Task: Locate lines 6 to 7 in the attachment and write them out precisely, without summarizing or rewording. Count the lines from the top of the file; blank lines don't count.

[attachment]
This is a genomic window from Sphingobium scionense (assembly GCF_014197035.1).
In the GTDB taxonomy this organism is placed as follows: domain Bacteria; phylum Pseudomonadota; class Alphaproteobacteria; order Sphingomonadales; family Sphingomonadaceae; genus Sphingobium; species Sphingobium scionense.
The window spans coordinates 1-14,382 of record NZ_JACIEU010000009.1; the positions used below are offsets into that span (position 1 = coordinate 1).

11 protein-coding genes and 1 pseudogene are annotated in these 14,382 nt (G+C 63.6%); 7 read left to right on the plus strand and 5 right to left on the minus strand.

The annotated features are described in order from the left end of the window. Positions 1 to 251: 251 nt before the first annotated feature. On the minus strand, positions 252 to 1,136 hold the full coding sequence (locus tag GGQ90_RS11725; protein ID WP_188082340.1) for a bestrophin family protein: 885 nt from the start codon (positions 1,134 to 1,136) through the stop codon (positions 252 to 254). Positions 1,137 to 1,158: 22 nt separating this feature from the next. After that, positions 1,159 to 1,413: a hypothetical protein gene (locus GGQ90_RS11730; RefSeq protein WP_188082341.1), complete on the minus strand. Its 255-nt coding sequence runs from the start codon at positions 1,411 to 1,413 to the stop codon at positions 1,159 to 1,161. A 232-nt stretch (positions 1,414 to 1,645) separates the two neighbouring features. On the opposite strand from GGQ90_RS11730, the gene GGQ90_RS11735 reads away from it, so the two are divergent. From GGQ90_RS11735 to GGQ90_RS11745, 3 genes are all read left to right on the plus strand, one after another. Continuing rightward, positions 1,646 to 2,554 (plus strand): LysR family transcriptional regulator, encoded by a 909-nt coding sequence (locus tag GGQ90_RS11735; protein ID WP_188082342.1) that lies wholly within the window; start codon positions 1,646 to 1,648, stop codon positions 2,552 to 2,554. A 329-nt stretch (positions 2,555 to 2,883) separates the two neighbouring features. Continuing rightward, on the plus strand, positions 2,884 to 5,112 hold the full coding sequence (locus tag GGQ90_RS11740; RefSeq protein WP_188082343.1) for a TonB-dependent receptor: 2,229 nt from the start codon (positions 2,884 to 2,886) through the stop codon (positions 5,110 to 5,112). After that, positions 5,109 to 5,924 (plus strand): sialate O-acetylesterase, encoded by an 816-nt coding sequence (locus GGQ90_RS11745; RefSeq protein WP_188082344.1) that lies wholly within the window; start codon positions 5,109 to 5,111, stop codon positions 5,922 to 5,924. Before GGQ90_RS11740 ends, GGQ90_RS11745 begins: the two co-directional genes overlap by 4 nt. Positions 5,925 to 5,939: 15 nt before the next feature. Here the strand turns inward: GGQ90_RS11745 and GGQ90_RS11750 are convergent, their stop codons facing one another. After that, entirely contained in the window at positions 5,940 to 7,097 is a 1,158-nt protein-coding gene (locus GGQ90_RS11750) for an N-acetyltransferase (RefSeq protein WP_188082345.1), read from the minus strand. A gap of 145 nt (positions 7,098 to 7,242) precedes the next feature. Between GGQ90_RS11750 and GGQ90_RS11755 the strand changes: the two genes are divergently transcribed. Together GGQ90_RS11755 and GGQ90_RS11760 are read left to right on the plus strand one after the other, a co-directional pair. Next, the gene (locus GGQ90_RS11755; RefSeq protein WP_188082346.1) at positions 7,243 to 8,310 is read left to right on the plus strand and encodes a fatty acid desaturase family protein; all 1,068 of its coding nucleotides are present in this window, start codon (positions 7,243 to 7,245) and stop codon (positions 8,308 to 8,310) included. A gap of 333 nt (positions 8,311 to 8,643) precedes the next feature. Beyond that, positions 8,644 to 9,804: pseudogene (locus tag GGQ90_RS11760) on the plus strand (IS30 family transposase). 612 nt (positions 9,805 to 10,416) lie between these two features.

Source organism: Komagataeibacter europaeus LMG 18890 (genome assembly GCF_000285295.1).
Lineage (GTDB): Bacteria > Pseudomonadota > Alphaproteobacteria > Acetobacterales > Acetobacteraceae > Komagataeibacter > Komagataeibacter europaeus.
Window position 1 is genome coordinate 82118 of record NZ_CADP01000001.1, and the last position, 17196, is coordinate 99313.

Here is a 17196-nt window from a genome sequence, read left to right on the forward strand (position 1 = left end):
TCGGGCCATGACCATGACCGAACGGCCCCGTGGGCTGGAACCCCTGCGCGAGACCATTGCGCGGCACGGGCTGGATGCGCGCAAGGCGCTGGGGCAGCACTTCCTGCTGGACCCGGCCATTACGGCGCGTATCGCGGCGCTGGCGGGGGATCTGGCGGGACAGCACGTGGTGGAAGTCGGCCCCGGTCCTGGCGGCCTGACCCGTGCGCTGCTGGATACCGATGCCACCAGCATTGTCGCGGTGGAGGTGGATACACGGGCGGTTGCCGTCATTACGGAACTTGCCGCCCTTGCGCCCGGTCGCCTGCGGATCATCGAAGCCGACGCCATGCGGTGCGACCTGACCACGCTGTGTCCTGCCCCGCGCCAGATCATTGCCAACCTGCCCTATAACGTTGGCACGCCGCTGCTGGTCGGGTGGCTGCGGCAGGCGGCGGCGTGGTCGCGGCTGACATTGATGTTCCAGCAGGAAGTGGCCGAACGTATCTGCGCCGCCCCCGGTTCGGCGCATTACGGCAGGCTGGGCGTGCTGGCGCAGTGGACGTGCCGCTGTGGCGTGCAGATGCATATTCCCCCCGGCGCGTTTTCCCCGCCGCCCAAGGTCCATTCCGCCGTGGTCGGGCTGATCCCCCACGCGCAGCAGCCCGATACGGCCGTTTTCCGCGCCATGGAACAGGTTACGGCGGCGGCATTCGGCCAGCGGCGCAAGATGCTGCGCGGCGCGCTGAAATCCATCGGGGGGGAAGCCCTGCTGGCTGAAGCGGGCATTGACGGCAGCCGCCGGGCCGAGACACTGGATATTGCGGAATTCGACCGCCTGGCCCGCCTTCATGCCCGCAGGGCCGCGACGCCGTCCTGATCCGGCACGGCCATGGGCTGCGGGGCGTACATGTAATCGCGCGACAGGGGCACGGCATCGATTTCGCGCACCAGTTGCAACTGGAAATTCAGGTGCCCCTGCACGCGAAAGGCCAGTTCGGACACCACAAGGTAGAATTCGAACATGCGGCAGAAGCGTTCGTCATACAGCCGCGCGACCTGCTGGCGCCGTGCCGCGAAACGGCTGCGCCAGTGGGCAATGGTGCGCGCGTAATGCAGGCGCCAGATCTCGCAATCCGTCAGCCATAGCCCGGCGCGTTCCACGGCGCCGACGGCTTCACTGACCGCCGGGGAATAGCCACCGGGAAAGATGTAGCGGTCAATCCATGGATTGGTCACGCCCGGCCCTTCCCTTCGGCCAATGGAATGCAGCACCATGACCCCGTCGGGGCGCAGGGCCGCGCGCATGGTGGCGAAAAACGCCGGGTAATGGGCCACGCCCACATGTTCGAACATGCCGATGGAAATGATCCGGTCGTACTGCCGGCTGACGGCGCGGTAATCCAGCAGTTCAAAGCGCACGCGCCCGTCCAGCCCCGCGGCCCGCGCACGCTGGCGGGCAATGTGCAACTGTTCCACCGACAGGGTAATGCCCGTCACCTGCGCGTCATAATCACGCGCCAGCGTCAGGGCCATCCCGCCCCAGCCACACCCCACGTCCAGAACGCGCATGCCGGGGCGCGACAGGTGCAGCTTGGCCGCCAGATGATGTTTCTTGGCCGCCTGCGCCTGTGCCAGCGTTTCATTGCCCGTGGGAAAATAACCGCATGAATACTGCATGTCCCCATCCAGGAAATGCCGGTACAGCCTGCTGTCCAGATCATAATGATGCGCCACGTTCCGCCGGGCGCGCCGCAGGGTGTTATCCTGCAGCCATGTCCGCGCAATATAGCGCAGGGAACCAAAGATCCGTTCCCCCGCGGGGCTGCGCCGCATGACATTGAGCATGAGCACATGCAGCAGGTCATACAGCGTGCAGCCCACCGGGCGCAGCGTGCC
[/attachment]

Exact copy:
Source organism: Komagataeibacter europaeus LMG 18890 (genome assembly GCF_000285295.1).
Lineage (GTDB): Bacteria > Pseudomonadota > Alphaproteobacteria > Acetobacterales > Acetobacteraceae > Komagataeibacter > Komagataeibacter europaeus.